By Dele Sobowale
“Numbers can be deadly.” TIME MAGAZINE 1970s.
President Buhari must have shocked some of his listeners in London penultimate week when he said that Nigeria’s population is estimated at 180 million. The President of Nigeria was telling Britons stale (or was it fake?) news because his own National Population Commission, NPC, must have sent him a report through the office of the Minister for Budget and National Planning. Senator Udo Udoma must be unhappy to watch helplessly as with approaching May the budget is a hostage to hostile politics despite the brave and nerve-wrecking efforts of his Ministry to get the budget passed on time this year. For him, too, Buhari’s statement in London must be totally embarrassing.
Certainly, the President would have been briefed about the latest figures from the NPC which proclaimed that Nigeria’s population is now 198 million. Before the President’s increasingly daft defenders inside the Rock send their usual asinine rejoinders, Nigerians must understand why the error made in London is monumental because of the consequences it will entail for all of us.
The issue in dispute comes under a branch of study generally called Demographics which can be briefly defined as the “science of vital and social statistics…of populations.” The reader should take special note of the word “vital” whose synonyms “essential” and “dangerous”. Every new millennium President or Prime Minister is keenly aware of not only how many souls he leads; he watches closely how many more are on the way the next year and every succeeding year.
No Head of State can possibly make the mistake of under-estimating the population of his country by as much as ten per cent. That is precisely what Buhari had just done. He leads 198 million Nigerians and assumes that we are only 180 million. Obviously, his government has not taken into account the additional 18 million Nigerians who are very much alive needing food, water, housing, health services and even security.
Again, before the “Know-Nothings” inside the Rock muddle the waters with their puerile defences of Buhari, it is vital to point out a few things that might be escaping their minds by putting the 18 million “lost souls” into African and global perspective.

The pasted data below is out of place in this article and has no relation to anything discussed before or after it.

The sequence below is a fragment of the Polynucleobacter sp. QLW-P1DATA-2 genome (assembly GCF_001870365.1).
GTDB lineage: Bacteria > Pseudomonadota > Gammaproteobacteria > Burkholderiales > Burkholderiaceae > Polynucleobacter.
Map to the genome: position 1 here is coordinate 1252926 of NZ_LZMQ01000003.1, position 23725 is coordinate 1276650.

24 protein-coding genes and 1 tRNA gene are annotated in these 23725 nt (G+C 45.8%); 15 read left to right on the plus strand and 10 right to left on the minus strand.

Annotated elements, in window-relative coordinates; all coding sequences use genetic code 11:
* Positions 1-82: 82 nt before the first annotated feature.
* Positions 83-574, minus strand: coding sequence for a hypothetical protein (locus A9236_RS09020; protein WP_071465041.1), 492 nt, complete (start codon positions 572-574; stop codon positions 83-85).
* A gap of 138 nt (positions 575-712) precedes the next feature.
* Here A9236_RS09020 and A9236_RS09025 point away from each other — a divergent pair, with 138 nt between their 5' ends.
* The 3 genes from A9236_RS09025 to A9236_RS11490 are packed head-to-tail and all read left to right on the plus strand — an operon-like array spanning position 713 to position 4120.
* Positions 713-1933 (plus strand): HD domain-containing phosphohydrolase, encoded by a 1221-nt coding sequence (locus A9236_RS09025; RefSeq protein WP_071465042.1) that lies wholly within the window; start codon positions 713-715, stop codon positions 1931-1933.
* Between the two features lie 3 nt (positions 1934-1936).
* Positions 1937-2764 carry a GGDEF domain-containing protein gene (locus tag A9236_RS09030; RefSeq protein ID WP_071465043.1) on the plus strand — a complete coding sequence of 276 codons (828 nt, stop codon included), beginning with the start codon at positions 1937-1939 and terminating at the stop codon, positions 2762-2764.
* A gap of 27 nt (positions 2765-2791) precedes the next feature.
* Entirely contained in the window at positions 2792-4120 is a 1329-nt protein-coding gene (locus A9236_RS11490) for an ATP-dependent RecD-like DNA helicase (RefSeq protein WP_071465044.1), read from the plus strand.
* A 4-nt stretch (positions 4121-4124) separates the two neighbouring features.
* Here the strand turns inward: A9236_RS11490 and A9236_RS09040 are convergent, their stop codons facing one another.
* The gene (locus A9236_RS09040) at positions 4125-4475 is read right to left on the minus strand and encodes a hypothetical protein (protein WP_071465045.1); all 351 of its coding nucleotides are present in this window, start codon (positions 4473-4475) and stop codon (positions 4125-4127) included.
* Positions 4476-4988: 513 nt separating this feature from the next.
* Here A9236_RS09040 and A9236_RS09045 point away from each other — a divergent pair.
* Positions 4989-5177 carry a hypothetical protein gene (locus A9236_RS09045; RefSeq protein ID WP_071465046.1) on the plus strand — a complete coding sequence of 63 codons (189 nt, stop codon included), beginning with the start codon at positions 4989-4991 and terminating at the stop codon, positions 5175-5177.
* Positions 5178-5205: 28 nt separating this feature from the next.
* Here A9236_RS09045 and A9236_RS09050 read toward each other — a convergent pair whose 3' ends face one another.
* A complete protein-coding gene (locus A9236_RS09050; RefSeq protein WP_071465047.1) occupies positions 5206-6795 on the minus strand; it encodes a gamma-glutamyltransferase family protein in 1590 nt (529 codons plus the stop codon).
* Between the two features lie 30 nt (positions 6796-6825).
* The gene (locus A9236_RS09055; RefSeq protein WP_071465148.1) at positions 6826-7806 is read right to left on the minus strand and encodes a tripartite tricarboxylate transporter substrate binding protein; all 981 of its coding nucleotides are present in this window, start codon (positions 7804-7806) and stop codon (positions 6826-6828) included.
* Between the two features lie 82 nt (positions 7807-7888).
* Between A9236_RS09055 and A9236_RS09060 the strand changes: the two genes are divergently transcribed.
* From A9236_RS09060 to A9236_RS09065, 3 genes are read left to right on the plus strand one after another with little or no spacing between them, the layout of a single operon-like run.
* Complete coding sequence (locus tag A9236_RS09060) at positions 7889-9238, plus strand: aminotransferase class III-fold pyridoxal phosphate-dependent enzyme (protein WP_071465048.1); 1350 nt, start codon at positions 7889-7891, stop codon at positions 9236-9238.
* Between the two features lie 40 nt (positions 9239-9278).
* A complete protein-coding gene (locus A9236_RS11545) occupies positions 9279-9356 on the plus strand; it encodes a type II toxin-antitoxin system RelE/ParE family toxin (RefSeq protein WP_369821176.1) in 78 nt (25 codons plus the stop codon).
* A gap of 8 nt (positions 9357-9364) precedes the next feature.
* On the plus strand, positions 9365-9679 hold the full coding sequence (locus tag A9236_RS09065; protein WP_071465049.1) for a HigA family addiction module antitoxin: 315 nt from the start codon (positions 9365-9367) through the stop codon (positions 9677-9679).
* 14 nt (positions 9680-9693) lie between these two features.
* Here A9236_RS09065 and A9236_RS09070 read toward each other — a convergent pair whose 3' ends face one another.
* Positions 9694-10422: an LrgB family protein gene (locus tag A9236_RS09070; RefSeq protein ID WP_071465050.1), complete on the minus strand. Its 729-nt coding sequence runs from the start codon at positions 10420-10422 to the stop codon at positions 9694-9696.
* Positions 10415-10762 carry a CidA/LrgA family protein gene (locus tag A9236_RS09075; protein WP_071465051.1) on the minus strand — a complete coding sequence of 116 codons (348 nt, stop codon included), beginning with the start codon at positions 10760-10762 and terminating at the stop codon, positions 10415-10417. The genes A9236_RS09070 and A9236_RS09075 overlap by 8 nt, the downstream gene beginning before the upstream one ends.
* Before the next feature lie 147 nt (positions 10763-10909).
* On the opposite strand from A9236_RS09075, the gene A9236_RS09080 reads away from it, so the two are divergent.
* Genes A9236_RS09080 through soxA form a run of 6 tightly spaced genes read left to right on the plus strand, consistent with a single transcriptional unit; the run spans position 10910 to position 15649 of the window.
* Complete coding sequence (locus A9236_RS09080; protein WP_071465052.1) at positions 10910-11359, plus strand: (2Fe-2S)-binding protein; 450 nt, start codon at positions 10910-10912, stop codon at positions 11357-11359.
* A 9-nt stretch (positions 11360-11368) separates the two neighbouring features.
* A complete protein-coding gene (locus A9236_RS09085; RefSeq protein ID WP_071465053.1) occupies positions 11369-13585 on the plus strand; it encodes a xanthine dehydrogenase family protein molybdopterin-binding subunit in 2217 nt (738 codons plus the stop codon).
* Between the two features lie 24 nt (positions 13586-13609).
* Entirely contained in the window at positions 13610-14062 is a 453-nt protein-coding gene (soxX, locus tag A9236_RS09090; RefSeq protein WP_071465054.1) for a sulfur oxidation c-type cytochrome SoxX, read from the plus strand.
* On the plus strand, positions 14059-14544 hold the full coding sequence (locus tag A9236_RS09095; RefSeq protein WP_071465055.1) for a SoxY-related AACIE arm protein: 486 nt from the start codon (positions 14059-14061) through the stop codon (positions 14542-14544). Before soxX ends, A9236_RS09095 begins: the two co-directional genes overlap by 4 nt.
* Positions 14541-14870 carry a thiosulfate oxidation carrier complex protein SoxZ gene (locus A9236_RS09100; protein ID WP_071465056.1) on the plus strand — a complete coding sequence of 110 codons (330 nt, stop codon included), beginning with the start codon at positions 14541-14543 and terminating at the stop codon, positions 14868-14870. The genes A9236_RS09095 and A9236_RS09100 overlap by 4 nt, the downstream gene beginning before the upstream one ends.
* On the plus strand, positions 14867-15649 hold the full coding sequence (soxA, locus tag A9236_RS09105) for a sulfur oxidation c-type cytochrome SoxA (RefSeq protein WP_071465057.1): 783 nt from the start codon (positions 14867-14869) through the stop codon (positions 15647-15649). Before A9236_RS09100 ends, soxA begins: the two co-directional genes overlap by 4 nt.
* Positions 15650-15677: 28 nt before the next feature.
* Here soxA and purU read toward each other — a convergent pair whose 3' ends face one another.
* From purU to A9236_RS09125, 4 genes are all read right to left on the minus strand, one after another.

If the 18 million Nigerians not recognized by Buhari were to form a country in Africa, the nation will be larger in population than half of all the members of the African Union. Indeed, that country would be larger than the Benin Republic, Cote D’Ivoire and Gambia combined. It would also be among the top fifty nations in the United Nations Organisation, UNO. So, what Buhari had discarded in this usually carefree manner is a whole nation within a nation!!!
One obvious repercussion of this mistaken notion of our population size is the fact that the federal and state governments collectively are not taking these millions into account in their planning. Since charity begins at home, permit me to use Lagos State as an example. Governor Akin Ambode of Lagos State is the only one of the existing thirty six governors who repeatedly draws attention to the burgeoning population of a state which can be described as a state bursting at the seams.
It is simply mind-boggling for anyone to imagine how any government – state or federal in whose domain the population increases more close to a million every year if the estimates are based on 180 million. But, as it is, even Ambode might be greatly underestimating the challenges Lagos state faces. For Lagos, the average three (3) per cent growth of national population does not hold. The state has become the destination for all the loose elements in other states – especially those with nothing to live for or nothing to lose.
“There are only two families in the world; the Haves and the Have-nots.” Miguel de Cervantes, 1547-1616.
The author of DON QUIXOTE, the fictional character chasing after fake monsters and battling windmills, must have had Nigerian leaders of 2018 in mind when he wrote one of the world’s oldest and most famous classics. The “hero” of the book, Don Quixote, has some resemblance to our current leader. He was tall, lean and lacking in 20-20 vision. He easily mistook windmills for giants and because he wrongly defined problems, he introduces measures which not only failed to address the problem(s); they make matters worse.
Years ago, I wrote an article for a national daily titled “THE SURVIVAL OF THE UNFITTEST”. As Nigeria increasingly produces more people with no visible means of survival we are also multiplying the number of the “unfit” who have now constituted themselves to the social menaces with whom we do battle. We are fighting a losing battle against crime because the number of Have-nots keeps rising faster than our collective ability to provide security for the Haves whose population is underestimated.
Permit me to briefly touch on one of the repercussions of government’s wrong estimates of our population by drawing our collective attention to the situation with rice production, consumption and imports including smuggling. Has the reader ever wondered why despite all the claims about attaining near self-sufficiency in rice production imports keep rising? Let me provide a major part of the answer by using the figures available to us. When a provider of food plans for 180, and 198 show up to eat, we all know what would happen? It is called mini-chaos…..